Based in the UK, the Costume Institute of the African Diaspora (CIAD) is devoted to the study of those rich, diverse, and colorful cultures that resulted from the migration–voluntary or otherwise–of natives of African countries. The national costume and traditional dress of these places–Trinidad and Tobago, Turks and Caicos, Jamaica, and so many others–is at once sharply defined and easily confused, distinctly of its own nation but comprising elements taken from British, Dutch, West African dress practices. The scholars that write for the site, led by Founder and Director Teleica Kirkland, keep the reader informed through thoughtful articles with a personal bent, as well as news articles, suggested reading, engaging photography, and other materials.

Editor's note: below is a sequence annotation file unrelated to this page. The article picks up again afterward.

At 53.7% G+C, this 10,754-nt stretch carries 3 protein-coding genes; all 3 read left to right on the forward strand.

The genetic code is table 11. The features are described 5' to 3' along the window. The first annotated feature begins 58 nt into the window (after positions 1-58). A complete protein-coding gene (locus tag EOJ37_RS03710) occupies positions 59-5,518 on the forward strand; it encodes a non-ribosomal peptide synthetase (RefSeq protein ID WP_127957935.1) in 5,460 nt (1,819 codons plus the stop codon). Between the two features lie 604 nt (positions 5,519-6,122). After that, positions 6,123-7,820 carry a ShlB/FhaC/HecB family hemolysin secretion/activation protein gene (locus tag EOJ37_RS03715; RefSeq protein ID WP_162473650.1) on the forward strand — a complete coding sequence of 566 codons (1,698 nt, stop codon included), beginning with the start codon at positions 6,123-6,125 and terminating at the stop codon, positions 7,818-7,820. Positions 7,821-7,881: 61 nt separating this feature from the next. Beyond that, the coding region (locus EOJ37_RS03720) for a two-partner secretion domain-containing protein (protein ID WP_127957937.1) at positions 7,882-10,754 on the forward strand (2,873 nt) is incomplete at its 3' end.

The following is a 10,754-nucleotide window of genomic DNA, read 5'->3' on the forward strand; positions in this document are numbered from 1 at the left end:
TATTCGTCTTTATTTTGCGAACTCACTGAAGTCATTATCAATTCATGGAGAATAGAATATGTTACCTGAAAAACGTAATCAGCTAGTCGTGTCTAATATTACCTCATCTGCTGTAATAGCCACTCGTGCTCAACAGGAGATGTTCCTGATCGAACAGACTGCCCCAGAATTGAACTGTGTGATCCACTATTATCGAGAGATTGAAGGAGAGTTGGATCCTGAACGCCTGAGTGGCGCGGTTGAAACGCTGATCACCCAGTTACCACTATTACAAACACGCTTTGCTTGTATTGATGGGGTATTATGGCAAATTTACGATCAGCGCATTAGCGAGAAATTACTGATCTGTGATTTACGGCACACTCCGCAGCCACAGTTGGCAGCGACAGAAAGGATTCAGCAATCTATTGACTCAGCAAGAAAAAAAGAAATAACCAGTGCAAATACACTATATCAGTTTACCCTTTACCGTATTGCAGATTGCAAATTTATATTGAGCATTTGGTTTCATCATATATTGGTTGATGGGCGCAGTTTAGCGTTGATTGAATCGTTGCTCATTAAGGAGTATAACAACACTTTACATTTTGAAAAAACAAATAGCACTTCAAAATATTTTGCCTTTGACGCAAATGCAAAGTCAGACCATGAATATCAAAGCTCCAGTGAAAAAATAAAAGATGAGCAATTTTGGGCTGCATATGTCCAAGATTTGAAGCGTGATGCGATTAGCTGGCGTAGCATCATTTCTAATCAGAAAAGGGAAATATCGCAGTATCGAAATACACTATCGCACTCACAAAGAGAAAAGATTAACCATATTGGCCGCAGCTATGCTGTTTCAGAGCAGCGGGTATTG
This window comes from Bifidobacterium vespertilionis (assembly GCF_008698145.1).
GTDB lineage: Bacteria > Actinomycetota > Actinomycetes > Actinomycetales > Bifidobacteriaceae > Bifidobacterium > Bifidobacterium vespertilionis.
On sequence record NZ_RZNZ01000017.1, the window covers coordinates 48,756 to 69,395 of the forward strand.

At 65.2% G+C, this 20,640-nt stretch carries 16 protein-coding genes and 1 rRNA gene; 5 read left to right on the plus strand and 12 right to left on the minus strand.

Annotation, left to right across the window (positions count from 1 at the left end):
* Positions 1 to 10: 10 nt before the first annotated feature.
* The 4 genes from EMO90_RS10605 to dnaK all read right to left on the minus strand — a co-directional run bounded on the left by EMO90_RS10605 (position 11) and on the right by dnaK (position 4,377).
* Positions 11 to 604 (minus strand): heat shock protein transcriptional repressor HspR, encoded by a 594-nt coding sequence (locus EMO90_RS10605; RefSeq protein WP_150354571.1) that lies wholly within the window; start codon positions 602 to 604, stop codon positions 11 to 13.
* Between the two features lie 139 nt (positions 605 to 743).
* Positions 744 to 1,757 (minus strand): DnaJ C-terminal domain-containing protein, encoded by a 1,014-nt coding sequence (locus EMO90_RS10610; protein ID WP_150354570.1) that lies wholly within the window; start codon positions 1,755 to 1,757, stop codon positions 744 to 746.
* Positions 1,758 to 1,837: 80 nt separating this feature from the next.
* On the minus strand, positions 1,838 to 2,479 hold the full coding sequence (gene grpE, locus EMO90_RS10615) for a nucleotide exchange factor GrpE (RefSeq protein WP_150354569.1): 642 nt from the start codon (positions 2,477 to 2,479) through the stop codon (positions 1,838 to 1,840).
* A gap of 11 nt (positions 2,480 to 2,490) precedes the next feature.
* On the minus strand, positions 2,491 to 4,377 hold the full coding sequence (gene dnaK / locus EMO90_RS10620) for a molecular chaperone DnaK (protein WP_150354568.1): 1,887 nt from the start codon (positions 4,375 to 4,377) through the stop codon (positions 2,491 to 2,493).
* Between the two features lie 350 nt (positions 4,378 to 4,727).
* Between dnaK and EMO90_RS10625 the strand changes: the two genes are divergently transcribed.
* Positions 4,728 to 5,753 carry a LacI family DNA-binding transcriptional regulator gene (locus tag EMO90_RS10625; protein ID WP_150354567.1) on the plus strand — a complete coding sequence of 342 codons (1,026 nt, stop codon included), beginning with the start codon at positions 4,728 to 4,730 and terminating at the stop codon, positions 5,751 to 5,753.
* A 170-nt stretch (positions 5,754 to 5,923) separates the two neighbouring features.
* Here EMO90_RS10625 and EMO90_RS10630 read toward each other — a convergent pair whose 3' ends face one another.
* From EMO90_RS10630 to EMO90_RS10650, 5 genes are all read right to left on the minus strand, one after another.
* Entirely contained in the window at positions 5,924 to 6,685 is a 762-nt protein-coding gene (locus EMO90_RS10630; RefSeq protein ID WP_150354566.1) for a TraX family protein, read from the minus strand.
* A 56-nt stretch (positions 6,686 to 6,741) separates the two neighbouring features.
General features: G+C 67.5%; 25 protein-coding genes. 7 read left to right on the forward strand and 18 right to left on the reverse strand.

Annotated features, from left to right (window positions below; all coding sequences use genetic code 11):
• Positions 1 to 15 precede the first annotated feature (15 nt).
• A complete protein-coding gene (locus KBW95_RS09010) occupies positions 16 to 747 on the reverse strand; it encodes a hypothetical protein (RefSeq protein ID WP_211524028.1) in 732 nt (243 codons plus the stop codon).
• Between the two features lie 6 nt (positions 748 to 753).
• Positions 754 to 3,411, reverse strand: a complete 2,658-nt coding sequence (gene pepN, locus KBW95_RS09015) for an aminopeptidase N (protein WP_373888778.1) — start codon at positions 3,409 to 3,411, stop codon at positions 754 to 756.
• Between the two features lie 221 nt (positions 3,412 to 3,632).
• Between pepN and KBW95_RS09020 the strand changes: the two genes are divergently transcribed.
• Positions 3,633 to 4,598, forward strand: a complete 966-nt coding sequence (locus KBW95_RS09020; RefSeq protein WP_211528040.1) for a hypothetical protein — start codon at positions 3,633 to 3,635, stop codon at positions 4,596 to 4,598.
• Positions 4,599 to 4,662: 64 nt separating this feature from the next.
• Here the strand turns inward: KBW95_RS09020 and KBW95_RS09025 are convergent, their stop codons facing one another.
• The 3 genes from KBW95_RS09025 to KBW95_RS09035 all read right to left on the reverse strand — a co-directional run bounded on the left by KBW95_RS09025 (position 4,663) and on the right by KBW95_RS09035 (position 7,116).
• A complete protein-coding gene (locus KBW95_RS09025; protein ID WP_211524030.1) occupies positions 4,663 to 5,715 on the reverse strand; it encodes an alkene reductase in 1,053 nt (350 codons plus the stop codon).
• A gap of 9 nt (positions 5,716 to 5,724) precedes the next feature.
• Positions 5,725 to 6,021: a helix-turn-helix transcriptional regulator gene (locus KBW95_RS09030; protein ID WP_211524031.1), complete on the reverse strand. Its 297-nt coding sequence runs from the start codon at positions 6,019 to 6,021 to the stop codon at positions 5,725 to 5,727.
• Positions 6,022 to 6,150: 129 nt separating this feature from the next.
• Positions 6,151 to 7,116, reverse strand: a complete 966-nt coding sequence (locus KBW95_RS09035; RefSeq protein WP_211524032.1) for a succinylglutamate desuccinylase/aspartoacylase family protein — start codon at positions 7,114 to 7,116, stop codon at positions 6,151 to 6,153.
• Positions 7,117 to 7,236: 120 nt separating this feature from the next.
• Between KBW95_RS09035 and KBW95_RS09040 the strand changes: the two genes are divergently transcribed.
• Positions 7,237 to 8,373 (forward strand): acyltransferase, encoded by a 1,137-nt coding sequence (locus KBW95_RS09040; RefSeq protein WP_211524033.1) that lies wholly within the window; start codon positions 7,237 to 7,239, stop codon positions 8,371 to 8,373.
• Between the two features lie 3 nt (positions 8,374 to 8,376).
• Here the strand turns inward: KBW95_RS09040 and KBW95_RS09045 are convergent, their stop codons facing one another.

It is a space for research, resources, and reconnecting, both with one’s own heritage and with other scholars of diaspora, colonialism, dress history, and more (this might sound familiar to WT readers?). Sign up for their newsletter; the updates are not frequent, but I hope it picks up soon–this website could be an unparalleled resource for such a broad, yet specific and complex, subject matter.
Do you get the CIAD newsletter, or frequent their website? Share other websites you admire that celebrate a certain diaspora! Which cultures do you think need more representation in dress research? Do you think websites are effective tools for spreading knowledge and understanding about dress cultures?
Leave your comments below!